Grab a pair of these crafts and invite over a friend to goof off. Then take a half time break from your lounge room version of the world game to start on a convo that could well change the world for your mate.
Origin – Rozelle, New South Wales
ABV – 6.0%
Size – 355mL can
Style – Hazy IPA
Each day workers would rush from the White Bay Power Station across Victoria Road to the White Bay Hotel. Instead of lingering over their beers, they spent an hour crushed up against the bar, spiralling swiftly into crapulence. After 60 minutes of fast-paced, empty-stomach drinking, the ringing of a six o'clock bell announced a 'supping-up' time of 15 minutes. Instead of remaining at the pub, people would head home, pickled as newts. While it was only intended as a temporary restriction to help in wartime, the ‘Six O’Clock Swill’ was an hour of drunken anarchy that lasted through both World Wars, multiple governments, and the invention of Vegemite! In the end, the regulations did precisely the opposite of what they had intended, with consequences that stretched well beyond the last call.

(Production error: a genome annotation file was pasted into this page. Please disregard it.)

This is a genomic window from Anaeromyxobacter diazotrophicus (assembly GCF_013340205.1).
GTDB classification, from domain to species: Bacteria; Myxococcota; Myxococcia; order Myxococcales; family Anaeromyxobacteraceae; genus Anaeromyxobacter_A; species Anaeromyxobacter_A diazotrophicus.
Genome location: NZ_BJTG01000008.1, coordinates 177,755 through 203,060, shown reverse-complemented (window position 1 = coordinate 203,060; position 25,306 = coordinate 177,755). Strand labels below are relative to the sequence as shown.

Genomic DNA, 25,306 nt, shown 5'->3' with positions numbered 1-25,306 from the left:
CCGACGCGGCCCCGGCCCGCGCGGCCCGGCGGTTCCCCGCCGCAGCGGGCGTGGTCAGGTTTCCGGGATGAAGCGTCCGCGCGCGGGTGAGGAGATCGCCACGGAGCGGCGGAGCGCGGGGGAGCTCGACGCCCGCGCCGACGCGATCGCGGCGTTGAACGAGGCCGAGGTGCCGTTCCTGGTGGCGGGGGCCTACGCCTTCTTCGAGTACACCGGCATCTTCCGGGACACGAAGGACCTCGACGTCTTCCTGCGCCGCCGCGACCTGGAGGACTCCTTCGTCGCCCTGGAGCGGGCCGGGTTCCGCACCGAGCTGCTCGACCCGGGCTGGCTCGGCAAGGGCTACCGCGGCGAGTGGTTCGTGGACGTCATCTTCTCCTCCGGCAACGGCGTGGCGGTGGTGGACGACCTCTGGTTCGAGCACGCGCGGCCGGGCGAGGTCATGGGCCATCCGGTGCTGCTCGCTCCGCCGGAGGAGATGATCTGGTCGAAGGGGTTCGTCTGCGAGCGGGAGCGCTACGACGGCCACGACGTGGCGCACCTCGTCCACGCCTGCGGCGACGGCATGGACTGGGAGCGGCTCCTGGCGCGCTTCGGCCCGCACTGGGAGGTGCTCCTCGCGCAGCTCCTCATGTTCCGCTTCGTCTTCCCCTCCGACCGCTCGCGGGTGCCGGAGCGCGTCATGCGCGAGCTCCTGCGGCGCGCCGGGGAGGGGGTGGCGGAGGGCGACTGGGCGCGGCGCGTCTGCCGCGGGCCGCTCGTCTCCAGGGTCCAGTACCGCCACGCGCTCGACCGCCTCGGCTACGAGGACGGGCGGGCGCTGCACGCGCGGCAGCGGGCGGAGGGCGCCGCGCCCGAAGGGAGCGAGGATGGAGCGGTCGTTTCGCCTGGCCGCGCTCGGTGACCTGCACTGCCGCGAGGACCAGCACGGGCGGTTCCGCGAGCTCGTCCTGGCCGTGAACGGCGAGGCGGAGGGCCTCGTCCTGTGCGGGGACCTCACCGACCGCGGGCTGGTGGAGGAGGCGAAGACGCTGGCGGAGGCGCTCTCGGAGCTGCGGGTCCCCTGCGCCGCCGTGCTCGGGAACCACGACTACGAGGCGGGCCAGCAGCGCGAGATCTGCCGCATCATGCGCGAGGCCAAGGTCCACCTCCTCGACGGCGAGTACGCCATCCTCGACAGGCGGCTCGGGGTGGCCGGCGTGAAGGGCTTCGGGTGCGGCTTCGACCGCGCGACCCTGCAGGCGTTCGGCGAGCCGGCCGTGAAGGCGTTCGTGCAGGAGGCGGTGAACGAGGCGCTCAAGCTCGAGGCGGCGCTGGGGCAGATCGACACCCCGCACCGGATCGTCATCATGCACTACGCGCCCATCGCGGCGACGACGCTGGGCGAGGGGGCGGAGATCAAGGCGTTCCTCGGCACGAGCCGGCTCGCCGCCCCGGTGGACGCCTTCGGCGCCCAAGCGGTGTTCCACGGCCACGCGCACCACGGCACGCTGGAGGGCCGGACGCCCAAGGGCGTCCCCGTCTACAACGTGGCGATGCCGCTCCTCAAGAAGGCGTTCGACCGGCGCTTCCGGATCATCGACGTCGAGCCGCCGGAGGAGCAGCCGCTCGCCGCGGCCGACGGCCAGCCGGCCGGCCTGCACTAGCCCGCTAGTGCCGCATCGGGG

Yet a stone’s throw from the now-demolished White Bay Hotel, the White Bay Beer Co team is determined to undo what 50 years of enforced bingeing did to our drinking culture. Rather than aiding the community to tear itself and each other apart with the supply of mass produce swill, head brewer Dennis de Boer has shown a special love for the locals with what he calls his ‘liquid works of expression, passion and individualism’. And given the area's gentrification, those liquid works understandably include a handful of hopped-up IPA’s and Hazy's. However, the decision to set up a core range revolving around a Euro-style lager and sessionable pale is just as much a throwback to the traditional working-class Balmain Peninsula as the twin smokestacks of the abandoned White Bay Power Station that feature on the brewery's logo.
The post-COVID plan is to physically bring the community together at the soon to be built onsite brewery taproom, which is housed within the corrugated iron walls of a 150-year-old steel mill. Though for now, locals and those further afield have to make do with intermingling over a takeaway. This Ken Oath, the latest release in the ongoing series of one-offs, is a perfect craft for such a coalescence. Exploding with clouds of peach, pineapple and citrusy stone fruit aromas, it is tropical, dank and ever-so-slightly resinous. However, Dennis de Boer's masterstroke comes from the balancing of this hazy’s malt body, where a slight sweetness is soon met by a building bitterness.
A splendid selection for a swill before or after 6pm!